We performed a cross-sectional observational study aimed at exploring the morphology, prevalence and sexual dimorphism of PR in a cohort of Libyan schoolchildren from Benghazi city in Libya. For the moment, we regard these results as preliminary and more studies are required on larger groups across the whole country to reach a conclusion.
In the present study, care was taken to allow sufficient time to practice the identification of the various categories of PR morphology prior to conducting the study. Moreover, stone casts were employed to improve the accuracy of PR categorisation,  leading to excellent intra-operator agreement between the two assessment sessions. We excluded fragmentary rugae (≤3 mm ) from the assessment procedure to ensure a straightforward classification scheme, thereby avoiding detection errors that might arise with more complex approaches .
Comparative stability and individuality of PR have been reported by a number of researchers, which justifies their possible use for recognition purposes in forensic dentistry [3,8,24]. Thomas and Kotze  emphasized the challenges in detecting, defining and classifying the many small differences in PR morphology and highlighted the importance of standardizing the procedure. Currently, as these authors reported , there is no generally accepted classification system and therefore researchers often employ their own methods. In the present research, Thomas and Kotz  classification was used as it is less complicated and clearer than other reported systems [7,18-20,22]. Moreover, it has been widely used in similar published studies, and thus allowed us to make more meaningful comparisons of our results with those conducted on other populations [20, 26-30].
In our sample of Libyan children, there was no significant difference in the frequency and configuration of PR between the sexes. Similar findings were reported in Indians , Egyptians and Saudis , Aboriginal Australians  and Japanese subjects . In contrast, other Saudi  and Japanese  studies observed significant differences in PR morphology and percentage between males and females. These latter contradictory outcomes might be influenced by the sample age groups, as suggested by some researchers [7, 20]. Thus, while the former research studies were undertaken on Japanese and Saudi children under 10 years of age [27,28], the latter Japanese  and Saudi  studies were performed on adult subjects >20 years old. Further studies with larger sample sizes and different age groups are required to reach a definitive conclusion on this issue.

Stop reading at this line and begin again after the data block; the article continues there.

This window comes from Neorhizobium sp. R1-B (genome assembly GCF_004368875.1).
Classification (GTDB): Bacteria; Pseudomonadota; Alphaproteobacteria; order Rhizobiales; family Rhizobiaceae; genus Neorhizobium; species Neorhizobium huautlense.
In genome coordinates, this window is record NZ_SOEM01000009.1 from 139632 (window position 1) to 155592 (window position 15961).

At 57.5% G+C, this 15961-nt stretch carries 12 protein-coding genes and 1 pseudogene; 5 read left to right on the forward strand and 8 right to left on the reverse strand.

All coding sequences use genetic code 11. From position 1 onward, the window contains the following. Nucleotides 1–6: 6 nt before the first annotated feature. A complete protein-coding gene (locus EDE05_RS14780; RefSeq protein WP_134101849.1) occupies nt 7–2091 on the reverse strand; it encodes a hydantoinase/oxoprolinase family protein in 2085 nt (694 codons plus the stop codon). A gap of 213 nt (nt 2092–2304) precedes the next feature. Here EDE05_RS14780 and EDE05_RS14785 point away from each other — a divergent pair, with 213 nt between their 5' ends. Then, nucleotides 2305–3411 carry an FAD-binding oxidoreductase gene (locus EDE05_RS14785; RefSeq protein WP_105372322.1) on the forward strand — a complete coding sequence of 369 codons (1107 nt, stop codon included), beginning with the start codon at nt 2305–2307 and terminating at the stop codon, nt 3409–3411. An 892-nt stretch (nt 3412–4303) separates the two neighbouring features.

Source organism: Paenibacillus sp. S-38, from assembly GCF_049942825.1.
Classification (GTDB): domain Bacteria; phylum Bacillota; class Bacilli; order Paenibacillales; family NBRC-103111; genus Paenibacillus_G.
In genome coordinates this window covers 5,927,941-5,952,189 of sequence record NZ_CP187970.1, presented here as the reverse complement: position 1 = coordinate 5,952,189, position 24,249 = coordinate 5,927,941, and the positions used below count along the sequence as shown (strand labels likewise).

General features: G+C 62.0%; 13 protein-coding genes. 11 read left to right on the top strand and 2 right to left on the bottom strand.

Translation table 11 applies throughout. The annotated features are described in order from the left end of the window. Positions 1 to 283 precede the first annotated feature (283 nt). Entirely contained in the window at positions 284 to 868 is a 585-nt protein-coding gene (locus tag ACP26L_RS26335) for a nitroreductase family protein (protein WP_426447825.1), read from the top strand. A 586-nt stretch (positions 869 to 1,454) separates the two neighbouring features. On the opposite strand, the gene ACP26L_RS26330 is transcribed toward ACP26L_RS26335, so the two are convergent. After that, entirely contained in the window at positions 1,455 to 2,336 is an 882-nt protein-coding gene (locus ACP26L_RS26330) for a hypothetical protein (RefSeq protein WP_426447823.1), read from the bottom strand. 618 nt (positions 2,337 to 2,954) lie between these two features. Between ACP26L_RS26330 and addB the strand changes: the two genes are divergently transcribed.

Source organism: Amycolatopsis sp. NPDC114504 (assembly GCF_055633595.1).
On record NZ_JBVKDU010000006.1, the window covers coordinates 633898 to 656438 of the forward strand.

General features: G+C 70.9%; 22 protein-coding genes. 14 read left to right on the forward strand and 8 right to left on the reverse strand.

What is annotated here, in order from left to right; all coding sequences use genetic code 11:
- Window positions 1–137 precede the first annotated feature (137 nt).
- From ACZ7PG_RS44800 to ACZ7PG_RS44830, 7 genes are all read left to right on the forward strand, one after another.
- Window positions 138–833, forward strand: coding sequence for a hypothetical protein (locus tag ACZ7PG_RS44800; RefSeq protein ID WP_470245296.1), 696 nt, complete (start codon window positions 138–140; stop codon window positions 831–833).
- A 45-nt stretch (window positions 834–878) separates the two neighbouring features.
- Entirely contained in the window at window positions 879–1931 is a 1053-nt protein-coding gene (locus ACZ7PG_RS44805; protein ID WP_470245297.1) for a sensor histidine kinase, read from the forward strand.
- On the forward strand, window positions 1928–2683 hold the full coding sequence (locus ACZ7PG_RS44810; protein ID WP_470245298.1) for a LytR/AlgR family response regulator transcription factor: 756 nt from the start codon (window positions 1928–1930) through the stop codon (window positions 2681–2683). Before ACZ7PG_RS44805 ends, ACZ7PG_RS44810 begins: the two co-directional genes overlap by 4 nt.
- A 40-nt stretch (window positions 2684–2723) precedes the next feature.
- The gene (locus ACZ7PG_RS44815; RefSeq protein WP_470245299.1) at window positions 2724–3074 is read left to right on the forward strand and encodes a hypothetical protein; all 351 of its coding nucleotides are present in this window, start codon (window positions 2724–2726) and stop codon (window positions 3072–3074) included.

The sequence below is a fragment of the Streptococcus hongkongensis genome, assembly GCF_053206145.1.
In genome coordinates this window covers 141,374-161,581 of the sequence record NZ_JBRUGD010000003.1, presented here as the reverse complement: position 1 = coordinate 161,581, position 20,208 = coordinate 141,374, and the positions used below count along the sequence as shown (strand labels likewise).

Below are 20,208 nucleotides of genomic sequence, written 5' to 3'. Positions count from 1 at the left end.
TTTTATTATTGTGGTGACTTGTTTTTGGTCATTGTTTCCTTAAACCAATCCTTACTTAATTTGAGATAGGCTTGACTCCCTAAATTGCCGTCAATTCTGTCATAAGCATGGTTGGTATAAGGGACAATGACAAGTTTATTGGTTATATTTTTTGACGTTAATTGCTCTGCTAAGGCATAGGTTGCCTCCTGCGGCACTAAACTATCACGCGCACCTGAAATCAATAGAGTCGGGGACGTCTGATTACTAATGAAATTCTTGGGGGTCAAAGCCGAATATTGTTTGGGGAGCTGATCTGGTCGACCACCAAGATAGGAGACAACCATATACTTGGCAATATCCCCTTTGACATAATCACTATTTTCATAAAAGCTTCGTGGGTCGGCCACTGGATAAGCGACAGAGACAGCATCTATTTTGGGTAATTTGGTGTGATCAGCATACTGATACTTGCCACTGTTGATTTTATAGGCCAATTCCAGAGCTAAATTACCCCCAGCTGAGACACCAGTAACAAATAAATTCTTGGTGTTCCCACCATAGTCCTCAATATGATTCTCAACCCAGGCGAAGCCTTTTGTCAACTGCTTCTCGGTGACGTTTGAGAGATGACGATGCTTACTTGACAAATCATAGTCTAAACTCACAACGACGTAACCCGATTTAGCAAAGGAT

In the Libyan cohort, the number and shape of the paired PR were similar. Shetty et al.  reported no statistically significant difference in the total number of PR between Mysore and Tibetan subjects or the two sides of the palate in these subjects. In contrast, Dhoke and Usato  observed that the right side of the palate had fewer PR than the left side. It was suggested that this might be the result of regressive evolution dominating the right side of the palate .
In the present study, cross-linked rugae comprised 14.96% of the total number of PR. This percentage was greater than that in Egyptian subjects (5.31%), while cross-linked rugae were not found in Saudi subjects , in Andhra Pradesh and Odisha Indian individuals , or in Australian Aborigines and Caucasian cohorts .